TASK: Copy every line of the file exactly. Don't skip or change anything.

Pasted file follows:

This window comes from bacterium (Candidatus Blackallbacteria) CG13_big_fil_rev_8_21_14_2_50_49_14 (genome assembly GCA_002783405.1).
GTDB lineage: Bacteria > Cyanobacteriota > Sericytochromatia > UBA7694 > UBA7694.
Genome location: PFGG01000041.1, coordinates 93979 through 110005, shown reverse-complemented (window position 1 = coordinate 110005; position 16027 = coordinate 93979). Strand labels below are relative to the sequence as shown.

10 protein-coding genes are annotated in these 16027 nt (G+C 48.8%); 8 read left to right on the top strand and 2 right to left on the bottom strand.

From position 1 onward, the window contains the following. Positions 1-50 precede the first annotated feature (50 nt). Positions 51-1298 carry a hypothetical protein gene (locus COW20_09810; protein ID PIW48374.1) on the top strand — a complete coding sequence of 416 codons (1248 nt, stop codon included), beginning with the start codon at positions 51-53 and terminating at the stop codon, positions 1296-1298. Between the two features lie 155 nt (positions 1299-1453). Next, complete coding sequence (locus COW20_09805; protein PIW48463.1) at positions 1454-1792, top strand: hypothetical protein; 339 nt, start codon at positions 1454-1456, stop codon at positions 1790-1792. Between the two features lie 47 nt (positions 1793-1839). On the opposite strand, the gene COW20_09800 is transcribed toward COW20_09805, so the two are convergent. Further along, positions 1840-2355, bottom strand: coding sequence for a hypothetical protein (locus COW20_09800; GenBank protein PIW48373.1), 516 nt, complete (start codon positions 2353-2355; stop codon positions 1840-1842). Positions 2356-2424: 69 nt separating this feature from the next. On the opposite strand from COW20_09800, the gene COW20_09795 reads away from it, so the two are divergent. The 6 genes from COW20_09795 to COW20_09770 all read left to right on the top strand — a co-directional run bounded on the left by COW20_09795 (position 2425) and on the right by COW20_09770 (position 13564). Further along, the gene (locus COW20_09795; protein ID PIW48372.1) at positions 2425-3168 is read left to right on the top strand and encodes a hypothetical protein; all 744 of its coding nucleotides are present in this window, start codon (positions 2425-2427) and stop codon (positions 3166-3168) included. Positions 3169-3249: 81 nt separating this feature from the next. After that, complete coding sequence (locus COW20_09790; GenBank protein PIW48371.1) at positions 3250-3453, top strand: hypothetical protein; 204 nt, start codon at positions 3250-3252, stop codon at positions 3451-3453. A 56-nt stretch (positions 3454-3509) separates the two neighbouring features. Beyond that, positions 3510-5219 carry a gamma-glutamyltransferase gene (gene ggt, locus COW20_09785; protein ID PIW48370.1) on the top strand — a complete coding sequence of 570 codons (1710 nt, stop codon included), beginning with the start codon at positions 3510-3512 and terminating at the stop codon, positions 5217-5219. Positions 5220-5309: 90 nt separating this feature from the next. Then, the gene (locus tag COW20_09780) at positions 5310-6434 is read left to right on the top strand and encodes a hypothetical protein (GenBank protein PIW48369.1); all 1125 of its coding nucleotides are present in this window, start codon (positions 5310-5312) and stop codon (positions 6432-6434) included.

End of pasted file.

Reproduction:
This window comes from bacterium (Candidatus Blackallbacteria) CG13_big_fil_rev_8_21_14_2_50_49_14 (genome assembly GCA_002783405.1).
GTDB lineage: Bacteria > Cyanobacteriota > Sericytochromatia > UBA7694 > UBA7694.
Genome location: PFGG01000041.1, coordinates 93979 through 110005, shown reverse-complemented (window position 1 = coordinate 110005; position 16027 = coordinate 93979). Strand labels below are relative to the sequence as shown.

10 protein-coding genes are annotated in these 16027 nt (G+C 48.8%); 8 read left to right on the top strand and 2 right to left on the bottom strand.

From position 1 onward, the window contains the following. Positions 1-50 precede the first annotated feature (50 nt). Positions 51-1298 carry a hypothetical protein gene (locus COW20_09810; protein ID PIW48374.1) on the top strand — a complete coding sequence of 416 codons (1248 nt, stop codon included), beginning with the start codon at positions 51-53 and terminating at the stop codon, positions 1296-1298. Between the two features lie 155 nt (positions 1299-1453). Next, complete coding sequence (locus COW20_09805; protein PIW48463.1) at positions 1454-1792, top strand: hypothetical protein; 339 nt, start codon at positions 1454-1456, stop codon at positions 1790-1792. Between the two features lie 47 nt (positions 1793-1839). On the opposite strand, the gene COW20_09800 is transcribed toward COW20_09805, so the two are convergent. Further along, positions 1840-2355, bottom strand: coding sequence for a hypothetical protein (locus COW20_09800; GenBank protein PIW48373.1), 516 nt, complete (start codon positions 2353-2355; stop codon positions 1840-1842). Positions 2356-2424: 69 nt separating this feature from the next. On the opposite strand from COW20_09800, the gene COW20_09795 reads away from it, so the two are divergent. The 6 genes from COW20_09795 to COW20_09770 all read left to right on the top strand — a co-directional run bounded on the left by COW20_09795 (position 2425) and on the right by COW20_09770 (position 13564). Further along, the gene (locus COW20_09795; protein ID PIW48372.1) at positions 2425-3168 is read left to right on the top strand and encodes a hypothetical protein; all 744 of its coding nucleotides are present in this window, start codon (positions 2425-2427) and stop codon (positions 3166-3168) included. Positions 3169-3249: 81 nt separating this feature from the next. After that, complete coding sequence (locus COW20_09790; GenBank protein PIW48371.1) at positions 3250-3453, top strand: hypothetical protein; 204 nt, start codon at positions 3250-3252, stop codon at positions 3451-3453. A 56-nt stretch (positions 3454-3509) separates the two neighbouring features. Beyond that, positions 3510-5219 carry a gamma-glutamyltransferase gene (gene ggt, locus COW20_09785; protein ID PIW48370.1) on the top strand — a complete coding sequence of 570 codons (1710 nt, stop codon included), beginning with the start codon at positions 3510-3512 and terminating at the stop codon, positions 5217-5219. Positions 5220-5309: 90 nt separating this feature from the next. Then, the gene (locus tag COW20_09780) at positions 5310-6434 is read left to right on the top strand and encodes a hypothetical protein (GenBank protein PIW48369.1); all 1125 of its coding nucleotides are present in this window, start codon (positions 5310-5312) and stop codon (positions 6432-6434) included.